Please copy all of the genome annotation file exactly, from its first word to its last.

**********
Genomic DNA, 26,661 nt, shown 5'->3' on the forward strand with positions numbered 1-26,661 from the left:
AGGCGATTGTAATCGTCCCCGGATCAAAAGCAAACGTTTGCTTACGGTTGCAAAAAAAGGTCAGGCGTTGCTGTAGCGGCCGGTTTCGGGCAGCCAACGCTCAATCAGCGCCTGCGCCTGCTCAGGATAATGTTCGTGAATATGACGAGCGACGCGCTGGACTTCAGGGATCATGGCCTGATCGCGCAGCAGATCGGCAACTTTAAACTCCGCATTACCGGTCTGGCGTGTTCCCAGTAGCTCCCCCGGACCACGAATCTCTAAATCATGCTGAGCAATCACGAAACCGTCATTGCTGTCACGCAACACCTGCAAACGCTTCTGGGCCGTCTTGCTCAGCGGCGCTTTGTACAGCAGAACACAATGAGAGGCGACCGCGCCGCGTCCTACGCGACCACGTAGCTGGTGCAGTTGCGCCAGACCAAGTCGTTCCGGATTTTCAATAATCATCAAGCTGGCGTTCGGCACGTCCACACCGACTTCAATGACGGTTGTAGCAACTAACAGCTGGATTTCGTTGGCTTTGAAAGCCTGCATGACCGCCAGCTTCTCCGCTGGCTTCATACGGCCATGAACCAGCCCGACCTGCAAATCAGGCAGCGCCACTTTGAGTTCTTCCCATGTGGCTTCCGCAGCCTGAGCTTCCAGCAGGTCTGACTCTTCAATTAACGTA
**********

Genomic DNA, 26,661 nt, shown 5'->3' on the forward strand with positions numbered 1-26,661 from the left:
AGGCGATTGTAATCGTCCCCGGATCAAAAGCAAACGTTTGCTTACGGTTGCAAAAAAAGGTCAGGCGTTGCTGTAGCGGCCGGTTTCGGGCAGCCAACGCTCAATCAGCGCCTGCGCCTGCTCAGGATAATGTTCGTGAATATGACGAGCGACGCGCTGGACTTCAGGGATCATGGCCTGATCGCGCAGCAGATCGGCAACTTTAAACTCCGCATTACCGGTCTGGCGTGTTCCCAGTAGCTCCCCCGGACCACGAATCTCTAAATCATGCTGAGCAATCACGAAACCGTCATTGCTGTCACGCAACACCTGCAAACGCTTCTGGGCCGTCTTGCTCAGCGGCGCTTTGTACAGCAGAACACAATGAGAGGCGACCGCGCCGCGTCCTACGCGACCACGTAGCTGGTGCAGTTGCGCCAGACCAAGTCGTTCCGGATTTTCAATAATCATCAAGCTGGCGTTCGGCACGTCCACACCGACTTCAATGACGGTTGTAGCAACTAACAGCTGGATTTCGTTGGCTTTGAAAGCCTGCATGACCGCCAGCTTCTCCGCTGGCTTCATACGGCCATGAACCAGCCCGACCTGCAAATCAGGCAGCGCCACTTTGAGTTCTTCCCATGTGGCTTCCGCAGCCTGAGCTTCCAGCAGGTCTGACTCTTCAATTAACGTA